Brief description of the digestive system problem



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Tonsillitis

  1. Brief description of the digestive system problem

Tonsillitis is an infection of the tonsils, which are glands on either side of the back of the throat. The tonsils are part of the immune system, which protects and helps the body to fight infections. Tonsillitis is very common and can occur at any age. It is most common in children and young adults.

2. Associated digestive system organ(s)

The tonsils are structures of the immune system located in the pharynx and throat. The tonsils protect the body from potential infection of invading pathogens into the respiratory system and the digestive system. Tonsils include several different structures: the adenoids, tubal tonsils, lingual tonsils, and palatine tonsils. Due to the sore feeling in the throat most patients do not feel like eating or swallowing which plays an impact on their digestive system and energy levels.



3. Causes

Tonsillitis is mostly caused by a virus and is often preceded by a cold (a runny nose, cough and sore eyes). Fewer cases (about one in seven) are caused by bacteria. The most common type of bacteria involved is streptococcus (also known as ‘strep’ throat.



4. Signs and Symptoms

People with tonsillitis often have:



  • A sore throat and neck

  • Pain when they swallow

  • Fever (a body temperature which is over 37.5 degrees for adults and over 38 in children.)

  • A loss of appetite, and feel generally ‘unwell’

  • Red and swollen tonsils (with pus)

  • Swollen and tender lymph nodes (glands) at either side of the neck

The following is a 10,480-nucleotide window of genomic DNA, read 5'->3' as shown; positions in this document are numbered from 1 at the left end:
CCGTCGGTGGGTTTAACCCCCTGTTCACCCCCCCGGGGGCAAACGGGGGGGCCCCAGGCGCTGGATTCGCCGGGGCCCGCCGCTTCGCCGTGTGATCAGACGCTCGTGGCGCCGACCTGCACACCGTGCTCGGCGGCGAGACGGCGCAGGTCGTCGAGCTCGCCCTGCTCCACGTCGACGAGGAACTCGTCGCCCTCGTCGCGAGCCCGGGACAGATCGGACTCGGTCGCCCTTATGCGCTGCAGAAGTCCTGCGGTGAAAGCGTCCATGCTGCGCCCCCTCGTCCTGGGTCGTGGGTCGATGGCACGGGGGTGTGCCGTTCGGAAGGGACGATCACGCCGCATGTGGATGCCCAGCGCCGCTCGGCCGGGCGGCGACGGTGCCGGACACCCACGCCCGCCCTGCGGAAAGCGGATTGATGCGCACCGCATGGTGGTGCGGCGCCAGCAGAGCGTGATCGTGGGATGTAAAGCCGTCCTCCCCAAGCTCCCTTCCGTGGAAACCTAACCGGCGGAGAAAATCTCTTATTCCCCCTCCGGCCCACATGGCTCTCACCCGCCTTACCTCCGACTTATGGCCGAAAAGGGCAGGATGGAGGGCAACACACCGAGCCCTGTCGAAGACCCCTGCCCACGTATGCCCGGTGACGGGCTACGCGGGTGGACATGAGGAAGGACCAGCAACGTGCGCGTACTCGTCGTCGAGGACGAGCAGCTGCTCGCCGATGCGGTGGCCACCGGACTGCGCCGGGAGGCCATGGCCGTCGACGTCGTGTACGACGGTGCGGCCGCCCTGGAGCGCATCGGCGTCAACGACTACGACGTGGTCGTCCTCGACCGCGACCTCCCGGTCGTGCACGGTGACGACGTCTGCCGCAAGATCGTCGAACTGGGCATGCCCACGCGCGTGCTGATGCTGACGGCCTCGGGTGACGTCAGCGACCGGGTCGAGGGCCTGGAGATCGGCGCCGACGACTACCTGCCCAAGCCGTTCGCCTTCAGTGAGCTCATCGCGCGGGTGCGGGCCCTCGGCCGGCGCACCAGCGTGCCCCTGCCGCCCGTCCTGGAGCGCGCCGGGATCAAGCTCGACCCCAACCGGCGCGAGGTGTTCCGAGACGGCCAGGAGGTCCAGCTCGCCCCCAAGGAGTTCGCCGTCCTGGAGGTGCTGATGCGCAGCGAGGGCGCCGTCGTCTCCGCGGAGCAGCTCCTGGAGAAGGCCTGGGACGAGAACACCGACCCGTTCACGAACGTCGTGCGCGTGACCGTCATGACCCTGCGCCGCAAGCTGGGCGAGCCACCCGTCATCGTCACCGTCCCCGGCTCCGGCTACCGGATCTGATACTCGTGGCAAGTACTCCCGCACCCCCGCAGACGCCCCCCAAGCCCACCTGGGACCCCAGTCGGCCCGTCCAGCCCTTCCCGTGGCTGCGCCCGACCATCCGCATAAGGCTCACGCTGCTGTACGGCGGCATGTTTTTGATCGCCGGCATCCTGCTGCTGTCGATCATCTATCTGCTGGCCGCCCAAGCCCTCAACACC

• A change in the sound of their voice (such as sounding ‘hoarse’ or muffled).

  • Possibly pus on the tonsils, either in a fine film or in spots that can be easily wiped off with a swab

5. Management and/or treatment

Your treatment will depend on whether you have a bacterial or a viral infection. Simply looking at the tonsils does not always reveal the cause (bacteria or virus).

A throat swab (sterile cotton wool on a stick that is gently rubbed over the tonsils) may be taken to test for bacteria. If bacteria are present, then antibiotics are prescribed to help recovery. If you are given antibiotics, you must finish all the medicine, even if you feel better after a couple of days.

If the cause is a virus antibiotics will not help. A blood test may be needed to find the type of virus, especially if the infection does not clear up in about two weeks.

Key points
•Most commonly caused by viruses, but sometimes bacterial infections are to blame.

•Symptoms include sore throat and pain on swallowing.

•Tonsillitis rarely lasts more than a few days to one week.

•Throat swabs may be taken to determine the cause of infection. Antibiotics may be prescribed if it's a bacterial infection.

http://health.vic.gov.au/edfactsheets/tonsillitis.pdf

http://www.abc.net.au/health/library/stories/2012/03/19/3419559.htm



http://www.emedicinehealth.com/tonsillitis/article_em.htm


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